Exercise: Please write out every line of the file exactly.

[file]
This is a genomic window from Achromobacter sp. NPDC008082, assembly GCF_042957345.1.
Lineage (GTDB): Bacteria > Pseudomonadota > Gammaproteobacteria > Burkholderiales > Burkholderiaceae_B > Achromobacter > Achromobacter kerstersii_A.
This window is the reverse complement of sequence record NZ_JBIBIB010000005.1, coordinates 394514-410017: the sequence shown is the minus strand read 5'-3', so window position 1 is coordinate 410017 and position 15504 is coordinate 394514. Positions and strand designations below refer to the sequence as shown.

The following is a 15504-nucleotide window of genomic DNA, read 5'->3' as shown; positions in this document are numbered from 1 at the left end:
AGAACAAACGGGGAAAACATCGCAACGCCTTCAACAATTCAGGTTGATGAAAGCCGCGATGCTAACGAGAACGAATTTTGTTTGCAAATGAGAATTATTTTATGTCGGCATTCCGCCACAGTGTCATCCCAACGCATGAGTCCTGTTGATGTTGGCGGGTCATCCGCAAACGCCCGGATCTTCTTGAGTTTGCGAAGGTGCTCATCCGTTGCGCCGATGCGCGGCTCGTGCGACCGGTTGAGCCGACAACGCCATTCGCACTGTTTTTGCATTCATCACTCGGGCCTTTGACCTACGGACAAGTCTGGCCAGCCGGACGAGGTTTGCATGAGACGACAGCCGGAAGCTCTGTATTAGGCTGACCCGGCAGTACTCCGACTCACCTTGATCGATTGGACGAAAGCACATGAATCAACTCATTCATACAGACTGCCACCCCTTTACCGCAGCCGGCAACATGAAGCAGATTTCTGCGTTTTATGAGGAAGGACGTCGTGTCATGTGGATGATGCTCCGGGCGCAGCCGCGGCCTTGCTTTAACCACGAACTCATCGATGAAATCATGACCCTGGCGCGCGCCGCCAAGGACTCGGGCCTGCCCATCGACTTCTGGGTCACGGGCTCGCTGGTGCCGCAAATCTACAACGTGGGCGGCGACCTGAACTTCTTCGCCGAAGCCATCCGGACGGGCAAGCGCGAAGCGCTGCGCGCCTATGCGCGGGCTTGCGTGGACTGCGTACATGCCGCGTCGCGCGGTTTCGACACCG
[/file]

This is a genomic window from Achromobacter sp. NPDC008082, assembly GCF_042957345.1.
Lineage (GTDB): Bacteria > Pseudomonadota > Gammaproteobacteria > Burkholderiales > Burkholderiaceae_B > Achromobacter > Achromobacter kerstersii_A.
This window is the reverse complement of sequence record NZ_JBIBIB010000005.1, coordinates 394514-410017: the sequence shown is the minus strand read 5'-3', so window position 1 is coordinate 410017 and position 15504 is coordinate 394514. Positions and strand designations below refer to the sequence as shown.

The following is a 15504-nucleotide window of genomic DNA, read 5'->3' as shown; positions in this document are numbered from 1 at the left end:
AGAACAAACGGGGAAAACATCGCAACGCCTTCAACAATTCAGGTTGATGAAAGCCGCGATGCTAACGAGAACGAATTTTGTTTGCAAATGAGAATTATTTTATGTCGGCATTCCGCCACAGTGTCATCCCAACGCATGAGTCCTGTTGATGTTGGCGGGTCATCCGCAAACGCCCGGATCTTCTTGAGTTTGCGAAGGTGCTCATCCGTTGCGCCGATGCGCGGCTCGTGCGACCGGTTGAGCCGACAACGCCATTCGCACTGTTTTTGCATTCATCACTCGGGCCTTTGACCTACGGACAAGTCTGGCCAGCCGGACGAGGTTTGCATGAGACGACAGCCGGAAGCTCTGTATTAGGCTGACCCGGCAGTACTCCGACTCACCTTGATCGATTGGACGAAAGCACATGAATCAACTCATTCATACAGACTGCCACCCCTTTACCGCAGCCGGCAACATGAAGCAGATTTCTGCGTTTTATGAGGAAGGACGTCGTGTCATGTGGATGATGCTCCGGGCGCAGCCGCGGCCTTGCTTTAACCACGAACTCATCGATGAAATCATGACCCTGGCGCGCGCCGCCAAGGACTCGGGCCTGCCCATCGACTTCTGGGTCACGGGCTCGCTGGTGCCGCAAATCTACAACGTGGGCGGCGACCTGAACTTCTTCGCCGAAGCCATCCGGACGGGCAAGCGCGAAGCGCTGCGCGCCTATGCGCGGGCTTGCGTGGACTGCGTACATGCCGCGTCGCGCGGTTTCGACACCG